In the project development process, transportation engineers assess the effect of roadside designs and features on crashes. The Highway Safety Manual (HSM) provides scientifically sound information to support this decision making through Crash Modification Factors (CMFs), which provide an indication of the safety effect of specific design elements known to have an influence on the frequency or severity of crashes. However, few roadside CMFs exist and those that do exist were not typically of the statistical quality deemed appropriate for inclusions in the First Edition of the HSM. The Roadside Design Guide (RDG) provides a probability of encroachment model to quantify the safety of a roadside design and compare the design against other designs. Software support for the HSM is provided through the Interactive Highway Safety Design Model (IHSDM) and for the RDG through the Roadside Safety Analysis Program (RSAP). Research is needed to review the two methods, document inconsistencies in predicting the frequency and severity of run-off-road crashes, provide recommendations to update the models to improve consistency and provide guidance to practitioners on using each method at various highway planning and design stages. Such research should also consider the possibility of incorporating RSAP with the IHSDM and identify a critical set of CMFs that would support the quantification of changes to the roadside and the installation or modification of roadside features, eliminating the need to use the subjective hazard ratings. It should also develop these CMFs for inclusion in a future edition of the HSM. It is expected that the methods used to develop the CMFs will meet the scientific protocol acceptable for inclusion in the HSM and FHWA CMF clearinghouse.
The objective of this research is to develop quantitative measures that can be incorporated into the HSM to evaluate the effects of roadside designs and features on the frequency and severity of lane departure crashes. The project includes the following tasks: (1). Conduct a literature review of the analysis methods to quantify lane departure crashes including those used in the HSM and RSAP. (2). Identify CMFs and available data sources related to lane departure crashes from completed and ongoing research projects. (3). Survey practitioners, researchers, design consultants, and transportation agencies to assess their current model uses and needs as they relate to roadside safety during the planning and design stages. The survey should also solicit input about specific roadside concerns or areas of need regarding additional CMFs. (4). Document the strengths and weaknesses and differences between the HSM prediction models and RSAP and identify opportunities to provide consistency through updating data sources, base models, or modification factors. (5). Analyze sample scenerios for comparison between the HSM prediction models and RSAP. These scenerios should consider: rural 2-lane (level, rolling, and mountainous terrain), rural multilane (level, rolling, and mountainous terrain), and urban arterial. Long and short segment lengths as well as planning and design should be considered. (6). Develop recommendations that as a minimum address: (1) model applicability; (2) appropriatness of continued parallel development of both methods for roadside safety assessment or, if one method should be chosen, for future development efforts; and (3) methods and coding for the possible inclusion of RSAP as a module in the IHSDM. (7). Develop a prioritized list of roadside CMFs that should be evaluated for development and possible inclusion in future versions of the HSM. (8). Submit an interim report that includes the findings from Tasks 1 through 7 and an updated work plan. (9). Develop objective CMFs using the HSM protocols for the base conditions outlined in Volumes 2 and 3 of the Highway Safety Manual. (10). Depending on the outcome of Task 6, prepare recommendations for potential modifications to the RSAP model. (11). Submit a final report documenting the entire research project. CMFs developed from this research should be documented in separate appendices that include, as a minimum, data sources, sample size, and analysis methodology.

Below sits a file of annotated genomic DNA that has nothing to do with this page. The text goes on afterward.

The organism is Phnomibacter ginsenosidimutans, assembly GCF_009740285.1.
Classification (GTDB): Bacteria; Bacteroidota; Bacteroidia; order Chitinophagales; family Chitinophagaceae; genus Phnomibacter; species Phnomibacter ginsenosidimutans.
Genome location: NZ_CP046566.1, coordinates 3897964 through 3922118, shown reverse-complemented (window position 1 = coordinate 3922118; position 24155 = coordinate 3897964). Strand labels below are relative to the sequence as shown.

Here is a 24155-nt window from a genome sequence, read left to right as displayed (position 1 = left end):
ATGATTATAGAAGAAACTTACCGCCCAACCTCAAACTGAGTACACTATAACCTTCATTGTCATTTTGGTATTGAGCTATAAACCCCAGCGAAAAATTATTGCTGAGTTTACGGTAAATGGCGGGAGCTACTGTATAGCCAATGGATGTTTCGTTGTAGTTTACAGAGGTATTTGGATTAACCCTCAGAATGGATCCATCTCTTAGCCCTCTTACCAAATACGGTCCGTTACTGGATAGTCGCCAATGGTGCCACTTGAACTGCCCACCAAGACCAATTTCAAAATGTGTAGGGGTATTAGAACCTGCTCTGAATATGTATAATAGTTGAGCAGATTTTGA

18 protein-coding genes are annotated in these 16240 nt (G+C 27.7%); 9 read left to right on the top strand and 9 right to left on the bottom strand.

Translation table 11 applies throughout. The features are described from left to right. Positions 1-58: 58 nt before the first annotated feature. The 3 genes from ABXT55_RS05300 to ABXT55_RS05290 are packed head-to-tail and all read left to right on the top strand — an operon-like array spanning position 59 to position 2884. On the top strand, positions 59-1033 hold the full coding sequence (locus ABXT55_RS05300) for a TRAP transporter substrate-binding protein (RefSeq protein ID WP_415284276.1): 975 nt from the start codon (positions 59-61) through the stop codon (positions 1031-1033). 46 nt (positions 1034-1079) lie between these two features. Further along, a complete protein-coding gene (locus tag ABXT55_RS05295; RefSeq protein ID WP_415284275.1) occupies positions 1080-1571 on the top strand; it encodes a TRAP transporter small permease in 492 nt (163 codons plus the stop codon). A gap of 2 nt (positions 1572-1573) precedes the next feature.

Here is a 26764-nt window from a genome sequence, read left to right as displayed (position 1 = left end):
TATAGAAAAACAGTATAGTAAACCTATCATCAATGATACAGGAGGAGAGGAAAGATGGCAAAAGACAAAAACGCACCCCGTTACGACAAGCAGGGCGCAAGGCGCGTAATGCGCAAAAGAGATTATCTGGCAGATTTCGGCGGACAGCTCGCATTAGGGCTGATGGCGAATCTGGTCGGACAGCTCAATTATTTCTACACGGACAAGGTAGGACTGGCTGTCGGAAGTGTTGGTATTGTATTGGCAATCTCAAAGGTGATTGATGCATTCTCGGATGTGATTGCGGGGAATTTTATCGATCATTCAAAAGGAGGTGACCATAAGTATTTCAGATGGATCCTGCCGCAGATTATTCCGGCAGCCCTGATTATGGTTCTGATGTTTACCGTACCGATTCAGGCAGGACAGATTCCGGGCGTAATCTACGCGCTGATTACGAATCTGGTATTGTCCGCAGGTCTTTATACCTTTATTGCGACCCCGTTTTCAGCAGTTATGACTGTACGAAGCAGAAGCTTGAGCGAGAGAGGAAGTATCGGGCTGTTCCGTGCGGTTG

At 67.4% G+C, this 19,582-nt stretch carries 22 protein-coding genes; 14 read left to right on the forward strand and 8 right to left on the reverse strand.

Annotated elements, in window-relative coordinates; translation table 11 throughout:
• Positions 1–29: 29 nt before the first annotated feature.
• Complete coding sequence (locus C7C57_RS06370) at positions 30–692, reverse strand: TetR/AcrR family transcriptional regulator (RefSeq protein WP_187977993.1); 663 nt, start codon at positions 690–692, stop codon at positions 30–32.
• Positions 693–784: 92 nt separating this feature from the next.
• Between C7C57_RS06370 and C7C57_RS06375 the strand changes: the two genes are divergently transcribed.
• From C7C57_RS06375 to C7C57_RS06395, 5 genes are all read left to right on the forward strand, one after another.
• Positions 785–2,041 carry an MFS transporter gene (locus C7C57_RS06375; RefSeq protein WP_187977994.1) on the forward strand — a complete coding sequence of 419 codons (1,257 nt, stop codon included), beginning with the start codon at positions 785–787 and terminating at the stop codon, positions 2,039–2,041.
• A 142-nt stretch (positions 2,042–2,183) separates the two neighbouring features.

STATUS: Research in progress; Phase 3 underway.